Local ales, hearty food and friendly locals
Another fine pub walk, offering a very different experience, can be found along the north Norfolk coast at Wells-next-the Sea.
If you walk along the quayside of this small town expecting to find a pub on dry land, you’ll be disappointed. Instead, turn your gaze to the water, where the Albatros is moored. The Albatros is a delightful boat, which used to be sailed by a Dutchman Ton Brouwer across the North Sea from the Netherlands.
The ship lays claim to having been Europe’s last working cargo ship before the huge container ships took over. Now it is one of England’s most unusual coastal pubs, featuring local ales, good food and even live music.
The bar below decks is cosy; on a day of light winds, the deck itself is a superb place for a sundowner. You can explore the coast north or south of wells-next-the sea, looking out for deer inland and seals offshore. Three kilometres in either direction is sufficient.
Another excellent choice is to explore the North Yorkshire coastline between Robin Hood’s Bay and Ravenscar. The pub with which to bookend this walk is Ye Dolphin on King Street at Robin Hood’s Bay. You can tell this is a good pub because, in a part of the coast popular with tourists, it remains equally frequented by locals. The food is hearty and they serve real ale (beer that continues to ferment and brew in the cask from which it is served).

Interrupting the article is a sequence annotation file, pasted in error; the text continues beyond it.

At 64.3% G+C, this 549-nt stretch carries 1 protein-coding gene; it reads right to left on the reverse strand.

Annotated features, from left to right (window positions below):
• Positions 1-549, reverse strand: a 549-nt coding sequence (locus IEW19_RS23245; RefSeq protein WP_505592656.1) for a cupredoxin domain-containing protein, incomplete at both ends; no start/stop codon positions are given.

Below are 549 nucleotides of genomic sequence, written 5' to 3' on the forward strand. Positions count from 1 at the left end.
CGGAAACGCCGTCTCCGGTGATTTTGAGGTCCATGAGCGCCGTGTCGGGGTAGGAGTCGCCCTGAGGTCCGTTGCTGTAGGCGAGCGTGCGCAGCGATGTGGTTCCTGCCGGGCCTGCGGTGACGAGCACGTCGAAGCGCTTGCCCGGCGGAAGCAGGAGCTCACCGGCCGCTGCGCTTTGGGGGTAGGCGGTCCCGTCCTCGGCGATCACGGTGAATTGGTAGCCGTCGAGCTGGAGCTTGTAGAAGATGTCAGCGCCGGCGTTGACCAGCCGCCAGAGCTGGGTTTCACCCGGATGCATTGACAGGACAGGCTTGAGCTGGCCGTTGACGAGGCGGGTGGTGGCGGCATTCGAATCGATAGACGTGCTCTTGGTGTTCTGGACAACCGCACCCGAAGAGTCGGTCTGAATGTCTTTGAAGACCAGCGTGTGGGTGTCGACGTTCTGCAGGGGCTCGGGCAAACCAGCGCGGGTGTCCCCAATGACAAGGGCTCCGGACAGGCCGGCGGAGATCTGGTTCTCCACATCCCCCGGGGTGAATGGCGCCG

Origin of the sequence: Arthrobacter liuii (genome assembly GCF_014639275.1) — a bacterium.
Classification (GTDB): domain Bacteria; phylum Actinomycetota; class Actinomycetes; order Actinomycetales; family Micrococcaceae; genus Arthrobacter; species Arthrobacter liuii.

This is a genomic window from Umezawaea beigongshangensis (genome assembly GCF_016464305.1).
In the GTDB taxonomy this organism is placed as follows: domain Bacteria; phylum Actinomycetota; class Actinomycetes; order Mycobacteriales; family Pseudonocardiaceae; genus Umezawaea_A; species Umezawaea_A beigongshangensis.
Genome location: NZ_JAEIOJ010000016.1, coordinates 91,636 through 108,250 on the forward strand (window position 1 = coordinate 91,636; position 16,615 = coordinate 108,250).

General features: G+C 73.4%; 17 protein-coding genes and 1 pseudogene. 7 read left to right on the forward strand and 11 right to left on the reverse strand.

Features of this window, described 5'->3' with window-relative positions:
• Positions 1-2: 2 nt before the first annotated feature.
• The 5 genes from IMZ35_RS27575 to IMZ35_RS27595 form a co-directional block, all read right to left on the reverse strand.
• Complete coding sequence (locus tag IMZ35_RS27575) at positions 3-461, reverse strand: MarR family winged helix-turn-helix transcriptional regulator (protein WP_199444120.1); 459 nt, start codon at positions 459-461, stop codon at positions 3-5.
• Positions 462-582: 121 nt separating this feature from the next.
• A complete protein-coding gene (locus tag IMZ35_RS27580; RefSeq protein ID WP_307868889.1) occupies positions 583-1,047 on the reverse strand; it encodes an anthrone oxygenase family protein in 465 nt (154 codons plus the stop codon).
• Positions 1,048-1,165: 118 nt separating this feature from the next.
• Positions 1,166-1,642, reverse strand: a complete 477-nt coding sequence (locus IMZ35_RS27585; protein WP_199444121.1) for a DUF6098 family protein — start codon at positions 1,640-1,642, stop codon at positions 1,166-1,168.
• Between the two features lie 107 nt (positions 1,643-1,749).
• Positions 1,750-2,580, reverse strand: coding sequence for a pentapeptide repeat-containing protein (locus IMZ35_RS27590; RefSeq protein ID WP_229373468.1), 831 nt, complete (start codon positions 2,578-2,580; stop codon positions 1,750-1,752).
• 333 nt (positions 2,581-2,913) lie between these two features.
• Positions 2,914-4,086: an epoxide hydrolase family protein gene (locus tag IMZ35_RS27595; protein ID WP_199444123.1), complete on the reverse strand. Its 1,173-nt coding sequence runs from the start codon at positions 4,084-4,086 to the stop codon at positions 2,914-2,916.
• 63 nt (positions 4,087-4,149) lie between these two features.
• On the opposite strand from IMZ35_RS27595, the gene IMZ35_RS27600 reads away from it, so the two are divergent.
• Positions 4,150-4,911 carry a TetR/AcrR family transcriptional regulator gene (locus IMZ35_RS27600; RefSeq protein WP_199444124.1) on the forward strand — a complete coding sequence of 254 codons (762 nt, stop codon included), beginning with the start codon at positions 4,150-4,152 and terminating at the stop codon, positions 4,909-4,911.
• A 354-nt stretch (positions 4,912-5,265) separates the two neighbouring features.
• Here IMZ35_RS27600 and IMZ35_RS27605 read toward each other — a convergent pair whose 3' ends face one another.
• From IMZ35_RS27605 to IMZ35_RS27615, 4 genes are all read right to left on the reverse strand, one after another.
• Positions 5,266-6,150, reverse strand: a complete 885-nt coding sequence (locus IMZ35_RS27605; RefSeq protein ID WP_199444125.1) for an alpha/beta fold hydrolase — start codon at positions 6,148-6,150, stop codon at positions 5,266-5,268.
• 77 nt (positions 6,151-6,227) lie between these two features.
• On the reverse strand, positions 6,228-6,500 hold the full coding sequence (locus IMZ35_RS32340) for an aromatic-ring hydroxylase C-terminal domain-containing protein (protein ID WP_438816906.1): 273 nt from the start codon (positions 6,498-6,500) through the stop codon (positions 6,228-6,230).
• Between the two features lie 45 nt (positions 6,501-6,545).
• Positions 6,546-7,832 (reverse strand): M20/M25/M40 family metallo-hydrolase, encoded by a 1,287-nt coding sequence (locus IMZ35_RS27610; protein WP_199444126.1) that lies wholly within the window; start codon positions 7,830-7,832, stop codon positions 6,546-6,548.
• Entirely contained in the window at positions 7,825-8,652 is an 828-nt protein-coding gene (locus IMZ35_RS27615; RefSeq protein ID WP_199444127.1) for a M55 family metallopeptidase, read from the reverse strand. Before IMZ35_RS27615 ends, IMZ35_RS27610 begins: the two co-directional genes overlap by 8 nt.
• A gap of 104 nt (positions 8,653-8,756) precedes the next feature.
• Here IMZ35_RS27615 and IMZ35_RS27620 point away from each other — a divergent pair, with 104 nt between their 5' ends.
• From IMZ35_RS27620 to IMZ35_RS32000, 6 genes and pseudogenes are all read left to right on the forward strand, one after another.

The return distance for the walk is 12km: check the tide times and you can walk one way along the beach, the other along the Cleveland Way coastal path.
Don’t be surprised if you see hikers unable to wait for the pub, sitting with their boots off on the beach and toasting one another with beer or fizz: this is a sure sign they have just completed the coast-to-coast long-distance trail from St Bees on the west coast to Robin Hood’s Bay!
By Mark Rowe